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Dems stump for union votes in Detroit

steve carmody
Michigan Radio

The concerns of lower-wage union workers dominated a debate between the Democrats in the governor’s race Thursday night.

The Service Employees International Union sponsored the event in Detroit. Workers questioned Gretchen Whitmer, Shri Thanedar, Abdul El-Sayed, and Bill Cobbs about everything from privatized correctional services, to the lack of union representation for home health care workers.

One questioner wanted to know how the workers who clean downtown Detroit buildings stand to benefit from the area’s resurgence.

“Here’s the thing: Detroiters have to participate in the renaissance of this city,” responded former state senator Gretchen Whitmer, who has the backing of Detroit Mayor Mike Duggan. “Detroit is not a successful city until it is a city of successful Detroiters.”

Whitmer emphasized the important of Democrats’ re-taking power in Lansing, saying the minority party can accomplish little with just “opposition.”

Candidate Abdul El-Sayed talked about his two-year stint trying to rebuild Detroit’s health department after privatization and the city’s bankruptcy.

El-Sayed also took a rare direct shot the race’s two current frontrunners. “I’m the only candidate out here who’s actually raising money, not buying my own election, who’s not taking corporate funds,” he said.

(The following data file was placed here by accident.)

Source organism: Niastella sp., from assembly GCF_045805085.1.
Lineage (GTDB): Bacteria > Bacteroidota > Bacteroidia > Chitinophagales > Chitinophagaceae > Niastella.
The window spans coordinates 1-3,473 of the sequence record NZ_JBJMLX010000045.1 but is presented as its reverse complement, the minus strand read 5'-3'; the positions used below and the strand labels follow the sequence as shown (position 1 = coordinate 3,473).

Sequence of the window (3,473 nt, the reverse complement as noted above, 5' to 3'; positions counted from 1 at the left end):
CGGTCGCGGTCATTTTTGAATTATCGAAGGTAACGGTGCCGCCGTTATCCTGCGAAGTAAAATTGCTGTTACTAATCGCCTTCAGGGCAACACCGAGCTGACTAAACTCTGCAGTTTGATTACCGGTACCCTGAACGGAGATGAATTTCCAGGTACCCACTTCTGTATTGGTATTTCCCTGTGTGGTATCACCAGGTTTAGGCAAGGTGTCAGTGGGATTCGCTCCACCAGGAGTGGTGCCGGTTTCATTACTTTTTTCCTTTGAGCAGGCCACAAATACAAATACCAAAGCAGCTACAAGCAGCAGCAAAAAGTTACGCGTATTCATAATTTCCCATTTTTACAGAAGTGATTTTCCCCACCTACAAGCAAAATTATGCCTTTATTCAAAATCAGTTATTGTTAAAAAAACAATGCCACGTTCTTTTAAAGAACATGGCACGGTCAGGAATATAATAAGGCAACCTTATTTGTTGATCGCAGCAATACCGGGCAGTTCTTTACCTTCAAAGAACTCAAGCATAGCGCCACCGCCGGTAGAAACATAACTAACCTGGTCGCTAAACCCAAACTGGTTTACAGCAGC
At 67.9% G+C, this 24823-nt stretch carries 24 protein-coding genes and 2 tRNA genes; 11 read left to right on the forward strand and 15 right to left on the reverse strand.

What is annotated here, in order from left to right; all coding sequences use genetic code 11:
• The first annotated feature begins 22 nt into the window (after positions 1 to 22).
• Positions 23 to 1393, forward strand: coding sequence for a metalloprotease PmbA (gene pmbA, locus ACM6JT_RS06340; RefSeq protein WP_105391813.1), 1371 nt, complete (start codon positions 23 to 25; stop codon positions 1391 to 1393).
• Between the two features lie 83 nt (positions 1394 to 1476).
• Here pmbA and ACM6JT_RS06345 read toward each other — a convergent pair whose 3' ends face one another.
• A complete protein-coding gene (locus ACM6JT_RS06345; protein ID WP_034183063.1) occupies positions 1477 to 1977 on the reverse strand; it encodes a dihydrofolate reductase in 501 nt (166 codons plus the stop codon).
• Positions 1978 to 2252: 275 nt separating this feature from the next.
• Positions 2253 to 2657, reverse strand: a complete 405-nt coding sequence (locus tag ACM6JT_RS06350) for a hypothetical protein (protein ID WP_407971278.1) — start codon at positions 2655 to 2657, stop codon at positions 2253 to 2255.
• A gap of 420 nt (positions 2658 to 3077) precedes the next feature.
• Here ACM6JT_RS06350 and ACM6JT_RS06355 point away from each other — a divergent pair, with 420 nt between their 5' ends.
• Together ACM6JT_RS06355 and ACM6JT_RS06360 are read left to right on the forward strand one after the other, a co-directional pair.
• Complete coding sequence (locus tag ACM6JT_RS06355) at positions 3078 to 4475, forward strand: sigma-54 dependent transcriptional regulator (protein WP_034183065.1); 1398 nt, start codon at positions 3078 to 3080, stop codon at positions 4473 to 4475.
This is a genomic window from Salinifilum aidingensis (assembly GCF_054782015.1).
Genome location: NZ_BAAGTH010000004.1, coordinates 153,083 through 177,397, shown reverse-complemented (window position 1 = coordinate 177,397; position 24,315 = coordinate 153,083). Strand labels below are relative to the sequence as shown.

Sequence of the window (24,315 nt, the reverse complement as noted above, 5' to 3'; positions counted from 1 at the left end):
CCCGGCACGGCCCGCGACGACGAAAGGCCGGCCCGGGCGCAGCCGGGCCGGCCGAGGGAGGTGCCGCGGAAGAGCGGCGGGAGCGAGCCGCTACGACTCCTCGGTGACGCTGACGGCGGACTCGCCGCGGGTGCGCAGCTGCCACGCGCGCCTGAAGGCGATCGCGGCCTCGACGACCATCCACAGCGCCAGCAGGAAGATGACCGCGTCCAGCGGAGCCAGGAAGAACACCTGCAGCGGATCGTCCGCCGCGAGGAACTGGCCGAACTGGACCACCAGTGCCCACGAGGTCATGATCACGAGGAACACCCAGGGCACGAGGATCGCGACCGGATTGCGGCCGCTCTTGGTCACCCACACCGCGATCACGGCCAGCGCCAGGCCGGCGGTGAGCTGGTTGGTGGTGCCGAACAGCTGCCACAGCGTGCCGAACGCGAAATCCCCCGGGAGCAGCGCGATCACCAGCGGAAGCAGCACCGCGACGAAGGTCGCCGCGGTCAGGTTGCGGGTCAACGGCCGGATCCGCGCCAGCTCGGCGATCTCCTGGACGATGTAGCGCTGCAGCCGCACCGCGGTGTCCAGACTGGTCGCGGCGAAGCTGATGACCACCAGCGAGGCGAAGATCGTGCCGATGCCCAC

That first shot was at the self-financed campaign of millionaire serial entrepreneur Thanedar. The second was directed at Whitmer, who’s also pulled in most of the major union support in the race.

The candidates also discussed more Detroit-specific issues, like how the region’s continuing lack of mass transit and high car insurance rates are special challenges for low-wage workers.

Sarah Cwiek joined Michigan Radio in October 2009. As our Detroit reporter, she is helping us expand our coverage of the economy, politics, and culture in and around the city of Detroit.
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